‘We Wanted Our Patrons Back’ — Public Libraries Scrap Late Fines To Alleviate Inequity

For nearly a decade, Diana Ramirez hadn’t been able to take a book home from the San Diego Public Library. Her borrowing privileges were suspended, she was told, because of a mere $10 in late fees, an amount that had grown to $30 over the years. Continue reading

Loving Food To Death

9781770414358_custom-bf6d1d71924fbd2a8904de5d2c8f72d9dd530137-s400-c85Thanks to Luisa Torres for this author interview and book review on a topic we started posting about in 2011, and we unfortunately have continuously found an abundance of stories about, but will continue sharing:

We humans love food to death — literally.

From mammoths to passenger pigeons, we have driven our favorite meals to extinction through overhunting and habitat destruction. And globally, our tendency to overharvest just a narrow range of crops has limited the variety of foods we eat.

“When it comes to fruits and vegetables, we have access to only a fraction of the diversity that existed a century ago,” says Lenore Newman in her forthcoming bookLost Feast: Culinary Extinction and the Future of Food (out Oct. 8).She is the Canada research chair in food security and environment at the University of the Fraser Valley, in British Columbia.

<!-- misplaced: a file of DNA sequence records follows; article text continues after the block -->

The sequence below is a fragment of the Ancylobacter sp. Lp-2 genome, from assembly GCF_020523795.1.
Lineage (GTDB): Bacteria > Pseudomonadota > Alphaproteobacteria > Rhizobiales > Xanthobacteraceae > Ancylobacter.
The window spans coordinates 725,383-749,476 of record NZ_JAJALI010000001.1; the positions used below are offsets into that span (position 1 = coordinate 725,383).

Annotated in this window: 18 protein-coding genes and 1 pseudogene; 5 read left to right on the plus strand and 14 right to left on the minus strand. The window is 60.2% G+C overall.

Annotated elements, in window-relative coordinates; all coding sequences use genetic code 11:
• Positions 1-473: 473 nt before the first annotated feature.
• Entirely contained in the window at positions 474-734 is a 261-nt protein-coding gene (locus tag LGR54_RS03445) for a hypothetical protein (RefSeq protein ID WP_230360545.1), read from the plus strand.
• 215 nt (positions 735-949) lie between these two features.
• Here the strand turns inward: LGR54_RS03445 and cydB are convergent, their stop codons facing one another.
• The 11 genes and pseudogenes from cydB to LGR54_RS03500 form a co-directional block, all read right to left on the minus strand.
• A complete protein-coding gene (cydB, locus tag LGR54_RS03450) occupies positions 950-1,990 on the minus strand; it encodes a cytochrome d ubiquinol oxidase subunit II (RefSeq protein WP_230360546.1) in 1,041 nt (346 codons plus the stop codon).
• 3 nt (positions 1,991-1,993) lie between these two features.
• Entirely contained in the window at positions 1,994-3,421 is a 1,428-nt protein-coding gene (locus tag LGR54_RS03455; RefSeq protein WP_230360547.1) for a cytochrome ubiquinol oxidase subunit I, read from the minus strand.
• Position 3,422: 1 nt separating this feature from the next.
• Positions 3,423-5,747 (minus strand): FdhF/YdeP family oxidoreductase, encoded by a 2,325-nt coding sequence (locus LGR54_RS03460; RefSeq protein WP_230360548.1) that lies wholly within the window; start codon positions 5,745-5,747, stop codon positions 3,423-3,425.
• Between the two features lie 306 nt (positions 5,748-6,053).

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An engraving dating from the 19th century depicts passenger pigeons, once one of the most common birds in North America but now extinct because of overhunting and deforestation.
Universal History Archive/Universal Images Group via Getty

In her book, Newman explores how human activity has limited our food options and still threatens what we are able to put on our plates. Continue reading

Underland, Reviewed

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Armando Veve